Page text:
Structural Biology at the Advanced Light Source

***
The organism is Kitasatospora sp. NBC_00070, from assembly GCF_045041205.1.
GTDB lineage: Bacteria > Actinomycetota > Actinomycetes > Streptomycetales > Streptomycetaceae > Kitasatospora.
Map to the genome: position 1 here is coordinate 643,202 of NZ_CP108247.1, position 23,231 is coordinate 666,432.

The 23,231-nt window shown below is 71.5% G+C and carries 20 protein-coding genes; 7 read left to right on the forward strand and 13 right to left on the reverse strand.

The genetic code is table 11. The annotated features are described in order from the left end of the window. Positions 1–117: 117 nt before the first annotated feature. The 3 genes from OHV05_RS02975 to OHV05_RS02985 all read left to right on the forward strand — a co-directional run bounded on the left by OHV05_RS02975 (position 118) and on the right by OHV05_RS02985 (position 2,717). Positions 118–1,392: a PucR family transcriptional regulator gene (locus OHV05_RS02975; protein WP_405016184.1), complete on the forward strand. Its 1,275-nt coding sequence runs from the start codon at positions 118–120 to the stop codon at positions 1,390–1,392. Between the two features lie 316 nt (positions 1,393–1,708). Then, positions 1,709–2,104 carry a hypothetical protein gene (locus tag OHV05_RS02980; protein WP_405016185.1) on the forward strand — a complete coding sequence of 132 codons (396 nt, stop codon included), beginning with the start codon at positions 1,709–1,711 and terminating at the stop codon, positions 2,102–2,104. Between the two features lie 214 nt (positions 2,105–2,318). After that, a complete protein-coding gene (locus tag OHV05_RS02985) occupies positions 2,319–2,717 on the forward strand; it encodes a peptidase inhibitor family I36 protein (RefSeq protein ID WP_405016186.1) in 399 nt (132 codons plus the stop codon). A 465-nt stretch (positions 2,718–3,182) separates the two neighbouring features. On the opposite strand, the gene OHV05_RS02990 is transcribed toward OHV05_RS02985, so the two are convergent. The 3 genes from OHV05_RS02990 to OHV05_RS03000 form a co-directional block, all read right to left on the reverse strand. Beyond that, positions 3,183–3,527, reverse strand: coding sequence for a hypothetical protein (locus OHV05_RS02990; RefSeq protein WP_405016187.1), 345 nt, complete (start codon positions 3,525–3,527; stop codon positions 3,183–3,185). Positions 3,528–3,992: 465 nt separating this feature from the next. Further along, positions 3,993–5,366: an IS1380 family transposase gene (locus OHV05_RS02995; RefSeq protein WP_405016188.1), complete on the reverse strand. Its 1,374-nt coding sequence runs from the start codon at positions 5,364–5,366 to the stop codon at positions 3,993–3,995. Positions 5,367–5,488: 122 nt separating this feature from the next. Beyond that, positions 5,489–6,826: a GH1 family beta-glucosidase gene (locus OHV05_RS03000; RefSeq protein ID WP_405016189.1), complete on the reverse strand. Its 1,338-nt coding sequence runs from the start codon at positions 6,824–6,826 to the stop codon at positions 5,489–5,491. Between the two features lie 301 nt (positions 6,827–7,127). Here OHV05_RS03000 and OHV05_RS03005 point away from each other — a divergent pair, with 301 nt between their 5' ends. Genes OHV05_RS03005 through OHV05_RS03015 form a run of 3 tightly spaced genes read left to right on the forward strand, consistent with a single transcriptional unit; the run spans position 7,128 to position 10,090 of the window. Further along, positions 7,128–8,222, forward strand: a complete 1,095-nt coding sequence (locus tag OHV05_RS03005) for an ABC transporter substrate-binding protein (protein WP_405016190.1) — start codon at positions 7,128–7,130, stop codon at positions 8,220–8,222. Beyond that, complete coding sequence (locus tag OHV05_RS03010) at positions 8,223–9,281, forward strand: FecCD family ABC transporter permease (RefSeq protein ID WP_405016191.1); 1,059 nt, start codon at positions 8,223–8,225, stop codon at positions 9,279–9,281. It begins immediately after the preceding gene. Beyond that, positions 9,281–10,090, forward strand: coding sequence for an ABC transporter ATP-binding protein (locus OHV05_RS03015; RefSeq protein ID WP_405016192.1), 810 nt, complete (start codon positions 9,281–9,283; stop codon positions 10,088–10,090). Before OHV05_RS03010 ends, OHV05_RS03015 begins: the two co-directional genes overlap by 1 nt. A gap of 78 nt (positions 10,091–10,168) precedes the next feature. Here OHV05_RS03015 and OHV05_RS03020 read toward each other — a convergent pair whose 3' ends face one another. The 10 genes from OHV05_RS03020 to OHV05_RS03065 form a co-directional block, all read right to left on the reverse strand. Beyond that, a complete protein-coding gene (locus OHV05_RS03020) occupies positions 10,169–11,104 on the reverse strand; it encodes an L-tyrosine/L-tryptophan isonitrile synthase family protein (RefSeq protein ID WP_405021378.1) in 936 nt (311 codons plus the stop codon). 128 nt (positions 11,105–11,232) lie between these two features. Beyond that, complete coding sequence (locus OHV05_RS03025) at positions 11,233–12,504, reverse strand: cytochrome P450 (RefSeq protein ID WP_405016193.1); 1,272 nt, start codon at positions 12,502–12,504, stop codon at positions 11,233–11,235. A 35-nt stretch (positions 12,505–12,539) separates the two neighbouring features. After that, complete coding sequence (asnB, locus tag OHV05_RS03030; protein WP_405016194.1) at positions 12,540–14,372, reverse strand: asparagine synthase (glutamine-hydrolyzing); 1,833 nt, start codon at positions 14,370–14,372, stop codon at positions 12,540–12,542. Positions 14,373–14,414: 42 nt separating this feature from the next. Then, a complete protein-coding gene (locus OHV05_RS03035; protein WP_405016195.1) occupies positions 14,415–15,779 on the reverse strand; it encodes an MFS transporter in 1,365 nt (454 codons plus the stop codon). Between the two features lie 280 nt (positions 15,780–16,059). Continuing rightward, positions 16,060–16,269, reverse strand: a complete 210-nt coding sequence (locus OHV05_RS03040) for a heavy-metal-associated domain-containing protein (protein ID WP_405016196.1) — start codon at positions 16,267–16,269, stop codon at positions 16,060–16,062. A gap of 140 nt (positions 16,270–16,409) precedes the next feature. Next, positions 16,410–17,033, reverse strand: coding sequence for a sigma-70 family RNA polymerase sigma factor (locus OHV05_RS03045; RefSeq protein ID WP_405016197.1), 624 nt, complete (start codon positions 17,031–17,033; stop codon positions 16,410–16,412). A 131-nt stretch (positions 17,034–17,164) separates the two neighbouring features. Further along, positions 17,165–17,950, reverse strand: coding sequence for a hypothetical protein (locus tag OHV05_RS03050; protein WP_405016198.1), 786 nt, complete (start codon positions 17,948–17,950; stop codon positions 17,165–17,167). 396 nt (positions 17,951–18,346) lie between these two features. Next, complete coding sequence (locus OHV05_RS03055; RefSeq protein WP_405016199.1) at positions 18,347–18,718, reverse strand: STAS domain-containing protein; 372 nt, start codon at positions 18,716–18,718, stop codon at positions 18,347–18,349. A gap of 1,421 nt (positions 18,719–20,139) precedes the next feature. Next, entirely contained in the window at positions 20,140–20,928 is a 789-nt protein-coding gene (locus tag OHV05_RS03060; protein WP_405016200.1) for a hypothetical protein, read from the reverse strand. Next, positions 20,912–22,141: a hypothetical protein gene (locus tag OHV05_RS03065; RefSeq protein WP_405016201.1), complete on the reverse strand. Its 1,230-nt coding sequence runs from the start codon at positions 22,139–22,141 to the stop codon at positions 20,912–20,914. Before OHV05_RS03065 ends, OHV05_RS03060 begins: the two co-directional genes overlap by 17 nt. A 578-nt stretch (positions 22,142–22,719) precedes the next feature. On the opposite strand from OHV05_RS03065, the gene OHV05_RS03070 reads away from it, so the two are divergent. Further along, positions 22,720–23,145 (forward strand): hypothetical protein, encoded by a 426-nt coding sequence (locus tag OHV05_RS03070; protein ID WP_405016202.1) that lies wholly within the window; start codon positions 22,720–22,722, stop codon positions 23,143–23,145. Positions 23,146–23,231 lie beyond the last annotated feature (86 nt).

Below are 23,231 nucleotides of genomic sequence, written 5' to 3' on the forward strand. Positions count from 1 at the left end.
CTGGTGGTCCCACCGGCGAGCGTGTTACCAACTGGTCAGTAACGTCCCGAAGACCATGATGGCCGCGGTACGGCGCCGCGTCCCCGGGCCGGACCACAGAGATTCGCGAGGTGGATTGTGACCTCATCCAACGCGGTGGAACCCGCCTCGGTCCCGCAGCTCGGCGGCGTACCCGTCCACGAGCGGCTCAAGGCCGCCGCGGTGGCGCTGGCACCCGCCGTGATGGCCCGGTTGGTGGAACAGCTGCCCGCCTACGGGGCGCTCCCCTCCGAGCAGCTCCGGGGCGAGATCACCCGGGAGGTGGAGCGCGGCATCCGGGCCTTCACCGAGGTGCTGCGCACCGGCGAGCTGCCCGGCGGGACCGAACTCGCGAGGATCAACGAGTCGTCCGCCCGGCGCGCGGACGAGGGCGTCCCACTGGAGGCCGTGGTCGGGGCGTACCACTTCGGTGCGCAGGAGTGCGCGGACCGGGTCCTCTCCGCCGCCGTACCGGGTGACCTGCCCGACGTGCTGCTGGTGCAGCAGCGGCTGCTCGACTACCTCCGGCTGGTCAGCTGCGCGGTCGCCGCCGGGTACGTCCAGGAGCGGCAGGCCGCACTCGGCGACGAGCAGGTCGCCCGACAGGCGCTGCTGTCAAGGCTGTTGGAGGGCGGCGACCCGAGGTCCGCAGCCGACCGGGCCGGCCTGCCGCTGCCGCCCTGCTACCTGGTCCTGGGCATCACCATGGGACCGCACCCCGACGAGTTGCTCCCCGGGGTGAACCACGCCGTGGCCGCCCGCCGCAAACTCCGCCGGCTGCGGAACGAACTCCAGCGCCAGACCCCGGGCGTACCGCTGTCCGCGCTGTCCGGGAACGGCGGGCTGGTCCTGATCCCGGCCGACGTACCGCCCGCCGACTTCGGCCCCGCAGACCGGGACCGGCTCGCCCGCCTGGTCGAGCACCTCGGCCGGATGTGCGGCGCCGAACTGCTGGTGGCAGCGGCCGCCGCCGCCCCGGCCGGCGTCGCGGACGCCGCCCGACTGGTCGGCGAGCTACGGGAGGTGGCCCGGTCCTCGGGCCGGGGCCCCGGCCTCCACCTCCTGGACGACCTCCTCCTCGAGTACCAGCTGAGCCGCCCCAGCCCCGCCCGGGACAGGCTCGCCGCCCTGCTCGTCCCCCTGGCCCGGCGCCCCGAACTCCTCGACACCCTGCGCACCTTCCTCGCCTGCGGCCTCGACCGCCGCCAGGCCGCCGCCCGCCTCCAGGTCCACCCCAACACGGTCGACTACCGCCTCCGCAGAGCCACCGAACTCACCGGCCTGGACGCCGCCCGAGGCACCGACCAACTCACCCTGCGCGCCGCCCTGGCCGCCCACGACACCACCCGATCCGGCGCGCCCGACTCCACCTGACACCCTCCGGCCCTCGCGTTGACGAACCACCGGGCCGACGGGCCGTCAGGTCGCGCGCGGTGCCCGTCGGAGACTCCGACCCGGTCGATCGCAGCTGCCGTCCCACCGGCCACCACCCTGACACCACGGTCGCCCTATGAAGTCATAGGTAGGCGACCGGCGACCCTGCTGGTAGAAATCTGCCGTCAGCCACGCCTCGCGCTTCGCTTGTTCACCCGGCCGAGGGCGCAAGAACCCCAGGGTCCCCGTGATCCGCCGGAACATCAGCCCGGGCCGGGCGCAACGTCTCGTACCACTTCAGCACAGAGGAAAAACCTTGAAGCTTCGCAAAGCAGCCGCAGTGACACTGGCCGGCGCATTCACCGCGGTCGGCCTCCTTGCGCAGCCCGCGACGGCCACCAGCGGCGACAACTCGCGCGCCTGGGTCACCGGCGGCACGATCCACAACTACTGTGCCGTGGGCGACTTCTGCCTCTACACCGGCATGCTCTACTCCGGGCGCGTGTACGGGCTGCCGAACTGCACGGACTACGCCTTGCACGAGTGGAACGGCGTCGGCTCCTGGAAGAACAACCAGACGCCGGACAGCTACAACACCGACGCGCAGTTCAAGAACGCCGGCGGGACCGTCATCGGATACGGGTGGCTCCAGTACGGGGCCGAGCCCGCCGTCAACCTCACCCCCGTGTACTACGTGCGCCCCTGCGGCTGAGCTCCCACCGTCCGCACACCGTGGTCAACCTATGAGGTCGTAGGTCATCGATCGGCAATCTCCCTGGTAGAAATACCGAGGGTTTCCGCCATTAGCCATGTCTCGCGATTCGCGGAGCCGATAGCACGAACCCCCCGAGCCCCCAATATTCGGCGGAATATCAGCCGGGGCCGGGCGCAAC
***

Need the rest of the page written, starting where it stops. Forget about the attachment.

With the completion of the sequencing of the human genome, biotechnology has developed extremely rapidly to take advantage in the explosion of information available. However, it is generally accepted that many advances can only occur when the massive volume of genomic information is complemented by advances in our understanding of the functions of genes and gene products at a molecular level. Determination of the structures of proteins and macromolecular complexes provides crucial input to aid our understanding of molecular function, and is a key component in extending this functional understanding into rational structure-based drug design. The Physical Biosciences Division's research in protein crystallography and related technologies is centered at the Berkeley Center for Structural Biology (BCSB). This program is located at the Advanced Light Source (ALS); a national user facility funded by the U.S. Department of Energy's Office of Basic Energy Sciences. The ALS generates intense light for scientific and technological research and is the world's brightest source of ultraviolet and soft x-ray beams. The Berkeley Center for Structural Biology (BCSB) currently administers six protein crystallography beamlines at the ALS and is building two more. Researchers in this center support beamline operations to enable an international community of researchers to successfully collect data and therefore solve protein structures. Within the center, there are individual research programs in the areas of Wnt receptor pathway, 70S ribosome studies, eukaryotic transcription complexes and amelogenin protein studies.